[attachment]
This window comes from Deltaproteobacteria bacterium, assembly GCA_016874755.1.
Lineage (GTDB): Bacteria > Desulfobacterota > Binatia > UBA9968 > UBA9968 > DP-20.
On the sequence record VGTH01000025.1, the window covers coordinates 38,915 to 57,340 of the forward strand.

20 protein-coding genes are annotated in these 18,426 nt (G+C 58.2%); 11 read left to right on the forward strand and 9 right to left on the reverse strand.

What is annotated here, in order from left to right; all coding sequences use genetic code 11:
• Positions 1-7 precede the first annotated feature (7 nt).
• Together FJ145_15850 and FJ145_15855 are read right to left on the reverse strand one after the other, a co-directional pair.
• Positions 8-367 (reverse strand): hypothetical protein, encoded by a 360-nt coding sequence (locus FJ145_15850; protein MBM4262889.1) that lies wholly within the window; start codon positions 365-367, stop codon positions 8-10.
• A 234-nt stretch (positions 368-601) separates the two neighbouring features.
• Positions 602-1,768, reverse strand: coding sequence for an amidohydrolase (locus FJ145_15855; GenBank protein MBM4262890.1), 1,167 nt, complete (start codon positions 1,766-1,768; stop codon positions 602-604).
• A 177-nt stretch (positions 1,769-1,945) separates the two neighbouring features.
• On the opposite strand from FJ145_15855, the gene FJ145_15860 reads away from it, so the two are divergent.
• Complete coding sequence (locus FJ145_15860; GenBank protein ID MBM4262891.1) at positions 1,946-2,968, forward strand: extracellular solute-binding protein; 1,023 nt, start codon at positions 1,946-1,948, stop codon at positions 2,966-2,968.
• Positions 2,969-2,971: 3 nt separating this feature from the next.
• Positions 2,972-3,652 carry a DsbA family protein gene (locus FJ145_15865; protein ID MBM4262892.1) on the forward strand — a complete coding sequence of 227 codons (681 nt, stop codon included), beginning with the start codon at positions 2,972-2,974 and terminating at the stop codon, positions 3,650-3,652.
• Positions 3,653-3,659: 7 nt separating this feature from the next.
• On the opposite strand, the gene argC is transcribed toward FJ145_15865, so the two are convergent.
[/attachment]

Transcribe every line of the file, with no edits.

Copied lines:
This window comes from Deltaproteobacteria bacterium, assembly GCA_016874755.1.
Lineage (GTDB): Bacteria > Desulfobacterota > Binatia > UBA9968 > UBA9968 > DP-20.
On the sequence record VGTH01000025.1, the window covers coordinates 38,915 to 57,340 of the forward strand.

20 protein-coding genes are annotated in these 18,426 nt (G+C 58.2%); 11 read left to right on the forward strand and 9 right to left on the reverse strand.

What is annotated here, in order from left to right; all coding sequences use genetic code 11:
• Positions 1-7 precede the first annotated feature (7 nt).
• Together FJ145_15850 and FJ145_15855 are read right to left on the reverse strand one after the other, a co-directional pair.
• Positions 8-367 (reverse strand): hypothetical protein, encoded by a 360-nt coding sequence (locus FJ145_15850; protein MBM4262889.1) that lies wholly within the window; start codon positions 365-367, stop codon positions 8-10.
• A 234-nt stretch (positions 368-601) separates the two neighbouring features.
• Positions 602-1,768, reverse strand: coding sequence for an amidohydrolase (locus FJ145_15855; GenBank protein MBM4262890.1), 1,167 nt, complete (start codon positions 1,766-1,768; stop codon positions 602-604).
• A 177-nt stretch (positions 1,769-1,945) separates the two neighbouring features.
• On the opposite strand from FJ145_15855, the gene FJ145_15860 reads away from it, so the two are divergent.
• Complete coding sequence (locus FJ145_15860; GenBank protein ID MBM4262891.1) at positions 1,946-2,968, forward strand: extracellular solute-binding protein; 1,023 nt, start codon at positions 1,946-1,948, stop codon at positions 2,966-2,968.
• Positions 2,969-2,971: 3 nt separating this feature from the next.
• Positions 2,972-3,652 carry a DsbA family protein gene (locus FJ145_15865; protein ID MBM4262892.1) on the forward strand — a complete coding sequence of 227 codons (681 nt, stop codon included), beginning with the start codon at positions 2,972-2,974 and terminating at the stop codon, positions 3,650-3,652.
• Positions 3,653-3,659: 7 nt separating this feature from the next.
• On the opposite strand, the gene argC is transcribed toward FJ145_15865, so the two are convergent.